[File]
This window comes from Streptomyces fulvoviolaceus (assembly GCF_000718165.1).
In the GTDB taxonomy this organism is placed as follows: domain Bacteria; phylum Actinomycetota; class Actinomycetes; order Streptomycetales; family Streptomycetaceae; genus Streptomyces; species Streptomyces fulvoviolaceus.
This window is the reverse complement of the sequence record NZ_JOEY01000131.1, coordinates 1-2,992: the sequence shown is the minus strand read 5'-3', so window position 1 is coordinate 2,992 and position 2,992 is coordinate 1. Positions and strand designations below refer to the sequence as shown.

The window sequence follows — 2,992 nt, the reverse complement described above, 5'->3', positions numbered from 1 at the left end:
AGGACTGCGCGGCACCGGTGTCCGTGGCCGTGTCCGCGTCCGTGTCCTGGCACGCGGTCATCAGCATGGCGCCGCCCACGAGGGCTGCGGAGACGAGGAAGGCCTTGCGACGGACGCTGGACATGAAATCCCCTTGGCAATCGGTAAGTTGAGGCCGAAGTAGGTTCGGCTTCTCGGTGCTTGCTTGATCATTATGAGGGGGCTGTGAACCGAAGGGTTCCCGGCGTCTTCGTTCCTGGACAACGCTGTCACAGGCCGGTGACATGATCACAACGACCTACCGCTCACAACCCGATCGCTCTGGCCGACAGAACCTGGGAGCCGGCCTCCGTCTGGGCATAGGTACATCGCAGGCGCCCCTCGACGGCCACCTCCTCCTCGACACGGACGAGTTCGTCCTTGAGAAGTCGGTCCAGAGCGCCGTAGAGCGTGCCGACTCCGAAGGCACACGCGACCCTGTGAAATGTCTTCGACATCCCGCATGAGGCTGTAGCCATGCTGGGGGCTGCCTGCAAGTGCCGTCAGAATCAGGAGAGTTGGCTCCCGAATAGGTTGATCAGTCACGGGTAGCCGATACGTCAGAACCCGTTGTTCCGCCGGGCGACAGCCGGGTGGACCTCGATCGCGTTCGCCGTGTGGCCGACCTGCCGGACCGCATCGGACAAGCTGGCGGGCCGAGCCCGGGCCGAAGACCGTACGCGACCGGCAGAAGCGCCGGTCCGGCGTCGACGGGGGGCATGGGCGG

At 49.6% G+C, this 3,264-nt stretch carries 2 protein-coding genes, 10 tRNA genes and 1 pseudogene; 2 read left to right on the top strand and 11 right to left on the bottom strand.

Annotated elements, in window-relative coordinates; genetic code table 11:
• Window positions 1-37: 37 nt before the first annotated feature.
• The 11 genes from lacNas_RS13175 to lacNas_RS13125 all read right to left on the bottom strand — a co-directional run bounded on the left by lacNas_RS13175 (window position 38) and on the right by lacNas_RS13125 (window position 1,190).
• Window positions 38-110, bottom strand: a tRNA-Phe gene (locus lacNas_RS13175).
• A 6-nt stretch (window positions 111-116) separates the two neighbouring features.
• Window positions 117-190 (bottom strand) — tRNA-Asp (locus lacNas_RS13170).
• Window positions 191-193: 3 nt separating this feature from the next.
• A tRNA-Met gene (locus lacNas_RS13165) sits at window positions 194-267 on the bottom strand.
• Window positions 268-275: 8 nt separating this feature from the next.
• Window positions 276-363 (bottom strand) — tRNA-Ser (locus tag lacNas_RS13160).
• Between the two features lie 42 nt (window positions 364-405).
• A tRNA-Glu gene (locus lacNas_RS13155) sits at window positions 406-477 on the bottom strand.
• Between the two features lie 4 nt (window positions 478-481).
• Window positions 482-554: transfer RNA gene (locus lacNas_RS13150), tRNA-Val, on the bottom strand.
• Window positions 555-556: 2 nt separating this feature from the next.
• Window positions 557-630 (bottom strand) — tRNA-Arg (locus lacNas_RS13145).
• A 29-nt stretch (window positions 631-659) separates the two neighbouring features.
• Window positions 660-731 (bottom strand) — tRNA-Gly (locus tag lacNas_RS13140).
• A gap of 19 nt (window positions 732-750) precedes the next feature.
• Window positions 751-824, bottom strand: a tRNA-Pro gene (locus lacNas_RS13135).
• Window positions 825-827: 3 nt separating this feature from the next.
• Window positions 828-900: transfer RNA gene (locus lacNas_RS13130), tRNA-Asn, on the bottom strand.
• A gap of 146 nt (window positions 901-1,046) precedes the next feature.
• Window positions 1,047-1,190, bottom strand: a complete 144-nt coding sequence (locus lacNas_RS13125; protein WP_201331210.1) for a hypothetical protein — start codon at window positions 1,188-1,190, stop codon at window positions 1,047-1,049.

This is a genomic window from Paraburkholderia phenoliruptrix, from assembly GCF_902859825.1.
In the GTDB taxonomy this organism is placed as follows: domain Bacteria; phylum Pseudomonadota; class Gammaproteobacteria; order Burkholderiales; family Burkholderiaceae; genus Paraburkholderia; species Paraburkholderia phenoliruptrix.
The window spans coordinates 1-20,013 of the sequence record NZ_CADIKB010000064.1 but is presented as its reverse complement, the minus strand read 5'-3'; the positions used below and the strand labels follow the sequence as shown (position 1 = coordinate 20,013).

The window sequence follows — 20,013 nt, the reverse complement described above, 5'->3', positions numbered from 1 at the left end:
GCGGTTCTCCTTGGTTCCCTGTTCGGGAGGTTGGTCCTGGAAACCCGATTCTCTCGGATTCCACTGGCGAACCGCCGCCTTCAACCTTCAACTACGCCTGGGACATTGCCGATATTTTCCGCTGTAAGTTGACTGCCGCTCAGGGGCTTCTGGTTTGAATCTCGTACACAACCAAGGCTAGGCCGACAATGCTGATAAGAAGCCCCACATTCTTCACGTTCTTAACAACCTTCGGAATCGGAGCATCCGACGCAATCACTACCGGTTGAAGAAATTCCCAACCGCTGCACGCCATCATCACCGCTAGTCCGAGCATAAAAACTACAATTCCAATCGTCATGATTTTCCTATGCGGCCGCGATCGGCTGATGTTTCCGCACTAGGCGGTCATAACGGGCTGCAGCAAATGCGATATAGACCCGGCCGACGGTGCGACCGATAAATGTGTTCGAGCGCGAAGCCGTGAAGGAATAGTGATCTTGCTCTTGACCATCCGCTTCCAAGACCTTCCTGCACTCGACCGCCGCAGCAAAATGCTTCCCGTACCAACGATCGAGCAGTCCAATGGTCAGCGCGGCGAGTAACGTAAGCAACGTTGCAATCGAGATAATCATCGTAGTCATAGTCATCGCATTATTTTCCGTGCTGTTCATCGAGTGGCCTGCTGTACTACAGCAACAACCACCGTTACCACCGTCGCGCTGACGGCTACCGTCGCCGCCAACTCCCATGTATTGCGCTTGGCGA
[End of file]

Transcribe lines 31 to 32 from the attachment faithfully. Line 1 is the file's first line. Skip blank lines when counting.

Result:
This is a genomic window from Paraburkholderia phenoliruptrix, from assembly GCF_902859825.1.
In the GTDB taxonomy this organism is placed as follows: domain Bacteria; phylum Pseudomonadota; class Gammaproteobacteria; order Burkholderiales; family Burkholderiaceae; genus Paraburkholderia; species Paraburkholderia phenoliruptrix.